Sure it would be possible to get around these systems by changing metadata or removing the watermarks but the point isn't to catch every infringer. I suspect a large proportion of people don't modify the files they illegally download. If you can detect some percentage of these people you might be able to scare them and others away from piracy.

The goal isn't to make piracy impossible (that'll never happen); the goal is to raise the cost of piracy relative to legal channels.
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Old 04-20-2010, 07:08 AM   #4
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I am constantly amazed at why industry groups like the RIAA and MPAA (include the Agency Five as well) persist on antiquated distribution models. It seems they are either afraid of losing control or losing money (perhaps both)

For the last thirty years, movies for consumer purchase have carried anti-piracy warnings of some form on them. With video tape you could fast forward them, DVD's you are forced to sit through entertainment industry propaganda. Nothing new really.

If they bring themselves into the digital age and thus offer consumers more incentives not to download (such as cheaper DVD's/Blu-ray, streaming downloads and movie downloads), then perhaps things will change. But I fear not.
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Old 04-20-2010, 08:08 AM   #5
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I would have to think accessing your computer would be illegal. First of all, I keep some banking and medical info on my computer and I am not sure I want Big Corporate being able to troll through it looking for Harry Potter ebooks. Second of all, I think the non-digital analogue action would be completely illegal (police randomly coming in and searching through people's homes without cause looking for stolen goods) so I don't see how the digital equivalent would be allowed. Think about it, if the police knocked on your door and said 'excuse me, but some people steal books and keep them in their homes, do you mind if we just come in and have a look for anything like that' you'd be on the phone to a lawyer ASAP.
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Old 04-20-2010, 10:51 AM   #6
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Plus, of course, it would take about 10 minutes for the cyber-criminals who are way smarter than they are to get all that data...
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Old 04-20-2010, 01:12 PM   #7
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It seems they are either afraid of losing control or losing money (perhaps both)
I suspect what they are really afraid of is that established creators will realise that they no longer need them, and can easily reach their audience by themselves the same way that a lot of new and upcoming creators are doing.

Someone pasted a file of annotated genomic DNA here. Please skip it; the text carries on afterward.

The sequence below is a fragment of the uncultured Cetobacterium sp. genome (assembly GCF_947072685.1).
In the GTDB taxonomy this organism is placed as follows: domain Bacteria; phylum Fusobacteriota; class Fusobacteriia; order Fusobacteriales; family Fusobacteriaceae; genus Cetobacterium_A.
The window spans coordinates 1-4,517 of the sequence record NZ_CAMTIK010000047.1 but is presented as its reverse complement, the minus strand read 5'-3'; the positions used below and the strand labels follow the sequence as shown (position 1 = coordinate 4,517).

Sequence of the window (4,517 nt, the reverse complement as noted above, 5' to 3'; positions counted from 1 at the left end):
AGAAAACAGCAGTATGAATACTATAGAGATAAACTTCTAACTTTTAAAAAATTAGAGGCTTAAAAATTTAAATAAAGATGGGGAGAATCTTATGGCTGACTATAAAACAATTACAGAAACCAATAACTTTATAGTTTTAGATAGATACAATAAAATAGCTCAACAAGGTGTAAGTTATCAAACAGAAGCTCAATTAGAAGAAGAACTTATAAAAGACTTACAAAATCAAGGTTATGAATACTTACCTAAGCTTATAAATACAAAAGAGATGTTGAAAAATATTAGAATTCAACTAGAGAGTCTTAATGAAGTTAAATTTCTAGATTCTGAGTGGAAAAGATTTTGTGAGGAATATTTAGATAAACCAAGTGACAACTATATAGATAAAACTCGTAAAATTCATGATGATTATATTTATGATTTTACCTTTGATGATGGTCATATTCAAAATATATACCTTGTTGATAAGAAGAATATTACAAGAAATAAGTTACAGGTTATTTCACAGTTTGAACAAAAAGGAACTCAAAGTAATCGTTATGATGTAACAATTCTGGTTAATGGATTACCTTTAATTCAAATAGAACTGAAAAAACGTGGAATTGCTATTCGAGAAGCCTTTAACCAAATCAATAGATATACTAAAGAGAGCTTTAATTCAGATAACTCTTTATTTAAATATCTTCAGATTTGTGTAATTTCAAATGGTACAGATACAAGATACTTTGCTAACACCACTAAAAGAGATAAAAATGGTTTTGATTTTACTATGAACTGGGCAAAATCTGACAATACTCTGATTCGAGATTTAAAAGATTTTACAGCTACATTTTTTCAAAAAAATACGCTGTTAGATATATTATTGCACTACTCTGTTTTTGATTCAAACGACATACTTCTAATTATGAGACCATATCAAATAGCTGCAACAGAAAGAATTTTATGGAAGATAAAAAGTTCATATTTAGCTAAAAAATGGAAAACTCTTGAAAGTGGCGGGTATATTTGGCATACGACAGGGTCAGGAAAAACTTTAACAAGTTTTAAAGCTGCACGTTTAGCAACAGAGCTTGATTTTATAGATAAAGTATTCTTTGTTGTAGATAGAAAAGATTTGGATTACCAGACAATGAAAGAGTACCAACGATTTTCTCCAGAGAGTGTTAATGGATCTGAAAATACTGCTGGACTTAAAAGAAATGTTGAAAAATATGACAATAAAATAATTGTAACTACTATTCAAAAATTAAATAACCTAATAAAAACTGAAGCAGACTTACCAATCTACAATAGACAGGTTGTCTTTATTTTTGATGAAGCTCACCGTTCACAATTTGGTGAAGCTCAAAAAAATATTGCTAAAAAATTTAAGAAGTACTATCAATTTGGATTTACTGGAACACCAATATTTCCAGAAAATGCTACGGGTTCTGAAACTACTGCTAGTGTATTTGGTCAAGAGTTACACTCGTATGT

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Old 04-20-2010, 01:56 PM   #8
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I would have to think accessing your computer would be illegal.
Of course. Hence the need to change laws.

They won't want to be searching every computer at random--they want the right to insist that upload/doc storage sites hand over their usage records so they can search the computer of anyone who uploaded or downloaded any file they find objectionable, and that any computer involved in P2P sharing is searchable.

No idea if they'd want, for example, Mobileread to hand over its usage records of who downloaded what books, to find out if US residents were downloading books that are public domain in Canada but not the US. (So far, it seems it's mostly the music/movies people getting into the laws; ebooks aren't directly on the radar right now.)
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Old 04-20-2010, 02:05 PM   #9
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No idea if they'd want, for example, Mobileread to hand over its usage records of who downloaded what books, to find out if US residents were downloading books that are public domain in Canada but not the US.
But even that is not something really fair to access a computer for. For example, if my American sister comes to visit me, stays in my house and uses my wifi to download an ebook onto her own laptop pr phone, then she could take the computer home with her, have the file in there, still be allowed to use it since she legally downloaded it here (the same way I could go to an American store in America, buy a physical object and bring it home with me to Canada). Just saying she has it on her computer does not mean she acquired it illegally.